During the first year on ART, 3 patients switched from stavudine to zidovudine and 4 from zidovudine to stavudine, 2 of whom switched because of severe anemia. To assess whether drug substitutions might have confounded our results, we conducted a sensitivity analysis where these patients were excluded. In the resulting multivariable model, both MCV in the lower quartile (OR 4.30; 95% CI 1.16-15.9; P = 0.029) and a zidovudine-containing initial regimen (OR 3.32; 95% CI 1.10-10.0; P = 0.034) remained strong and significant predictors of persistent anemia.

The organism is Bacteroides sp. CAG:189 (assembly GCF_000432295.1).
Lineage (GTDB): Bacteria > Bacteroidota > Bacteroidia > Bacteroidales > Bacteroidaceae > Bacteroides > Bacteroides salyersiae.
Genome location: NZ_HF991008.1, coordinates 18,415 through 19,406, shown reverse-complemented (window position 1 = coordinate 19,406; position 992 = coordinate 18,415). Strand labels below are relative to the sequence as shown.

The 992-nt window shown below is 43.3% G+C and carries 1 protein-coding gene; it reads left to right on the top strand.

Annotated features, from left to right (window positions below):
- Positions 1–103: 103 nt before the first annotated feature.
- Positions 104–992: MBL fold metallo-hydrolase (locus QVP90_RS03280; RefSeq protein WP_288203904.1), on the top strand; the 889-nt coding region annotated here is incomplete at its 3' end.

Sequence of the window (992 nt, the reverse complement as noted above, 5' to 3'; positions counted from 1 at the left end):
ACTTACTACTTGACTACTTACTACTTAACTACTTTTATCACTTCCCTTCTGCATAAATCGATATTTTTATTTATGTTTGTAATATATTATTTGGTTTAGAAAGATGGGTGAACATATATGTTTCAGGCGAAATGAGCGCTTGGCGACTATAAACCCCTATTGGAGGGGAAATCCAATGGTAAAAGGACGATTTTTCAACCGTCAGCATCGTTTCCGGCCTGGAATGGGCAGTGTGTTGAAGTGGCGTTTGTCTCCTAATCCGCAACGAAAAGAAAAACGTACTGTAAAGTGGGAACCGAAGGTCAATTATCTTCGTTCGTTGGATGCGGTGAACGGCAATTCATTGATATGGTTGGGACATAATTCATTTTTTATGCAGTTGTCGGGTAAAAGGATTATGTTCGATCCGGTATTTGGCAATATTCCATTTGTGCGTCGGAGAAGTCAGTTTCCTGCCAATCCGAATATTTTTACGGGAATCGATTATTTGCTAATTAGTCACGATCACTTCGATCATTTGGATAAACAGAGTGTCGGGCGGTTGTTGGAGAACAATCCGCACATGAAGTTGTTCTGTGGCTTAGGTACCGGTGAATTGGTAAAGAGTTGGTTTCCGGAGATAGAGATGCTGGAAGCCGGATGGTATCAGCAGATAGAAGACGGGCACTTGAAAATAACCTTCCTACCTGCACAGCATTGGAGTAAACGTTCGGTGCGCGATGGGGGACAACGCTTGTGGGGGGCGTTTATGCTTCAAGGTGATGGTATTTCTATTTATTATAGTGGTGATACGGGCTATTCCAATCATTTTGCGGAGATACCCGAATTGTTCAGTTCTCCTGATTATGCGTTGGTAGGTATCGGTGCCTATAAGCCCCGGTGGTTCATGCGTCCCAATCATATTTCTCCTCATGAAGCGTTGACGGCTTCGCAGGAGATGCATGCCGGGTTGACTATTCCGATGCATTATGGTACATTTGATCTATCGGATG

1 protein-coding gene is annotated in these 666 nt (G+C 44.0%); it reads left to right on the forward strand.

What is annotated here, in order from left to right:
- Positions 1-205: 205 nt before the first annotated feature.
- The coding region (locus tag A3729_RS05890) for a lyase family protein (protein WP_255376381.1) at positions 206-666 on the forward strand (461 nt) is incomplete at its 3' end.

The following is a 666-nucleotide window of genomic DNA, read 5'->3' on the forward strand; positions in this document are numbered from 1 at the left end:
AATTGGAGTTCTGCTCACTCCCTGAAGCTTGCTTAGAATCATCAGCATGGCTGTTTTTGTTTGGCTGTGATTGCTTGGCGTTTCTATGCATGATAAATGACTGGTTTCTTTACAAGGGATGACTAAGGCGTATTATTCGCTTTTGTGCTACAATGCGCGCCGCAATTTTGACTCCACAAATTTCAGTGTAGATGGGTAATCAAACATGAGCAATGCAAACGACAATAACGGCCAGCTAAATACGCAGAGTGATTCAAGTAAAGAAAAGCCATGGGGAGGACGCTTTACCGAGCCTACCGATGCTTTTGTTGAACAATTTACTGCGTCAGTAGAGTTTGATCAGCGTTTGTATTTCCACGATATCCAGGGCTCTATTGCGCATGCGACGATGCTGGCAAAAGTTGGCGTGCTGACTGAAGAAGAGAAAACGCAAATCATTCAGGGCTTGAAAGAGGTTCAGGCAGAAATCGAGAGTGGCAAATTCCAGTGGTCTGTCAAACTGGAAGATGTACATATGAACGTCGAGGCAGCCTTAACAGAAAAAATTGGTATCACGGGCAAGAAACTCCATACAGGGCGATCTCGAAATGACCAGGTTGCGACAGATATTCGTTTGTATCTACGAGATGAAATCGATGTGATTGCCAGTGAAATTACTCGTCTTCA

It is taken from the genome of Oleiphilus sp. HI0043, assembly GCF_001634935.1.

In this study 77.4% of HIV-infected adults had anemia at the time they enrolled in HIV care. Women were more likely than men to be anemic, reflecting the overall higher prevalence of anemia in women due to menstrual blood loss and multiple deliveries. Furthermore, anemia at enrollment was associated with advanced immunodeficiency (WHO stage 4 and low BMI) and TB, in line with previous studies [9-11,27,28]. The overall prevalence of anemia was much higher in our study than in studies from high-income countries, but comparable to results from certain other African countries such as Nigeria, Côte d'Ivoire, Malawi and South Africa [2,29,30], probably because of more advanced immunodeficiency at enrollment as well as higher prevalence of anemia in the general population in sub-Saharan Africa [22]. Interestingly, in a recent study from our study site the mean hemoglobin among HIV-negative healthy adults (58.8% females, mean age 32.6 years) was 13.2 g/dL, compared to 10.3 g/dL among HIV-positive adults in our study [31]. In other words, anemia is far more frequent in HIV-infected adults in this region than in their HIV-negative counterparts.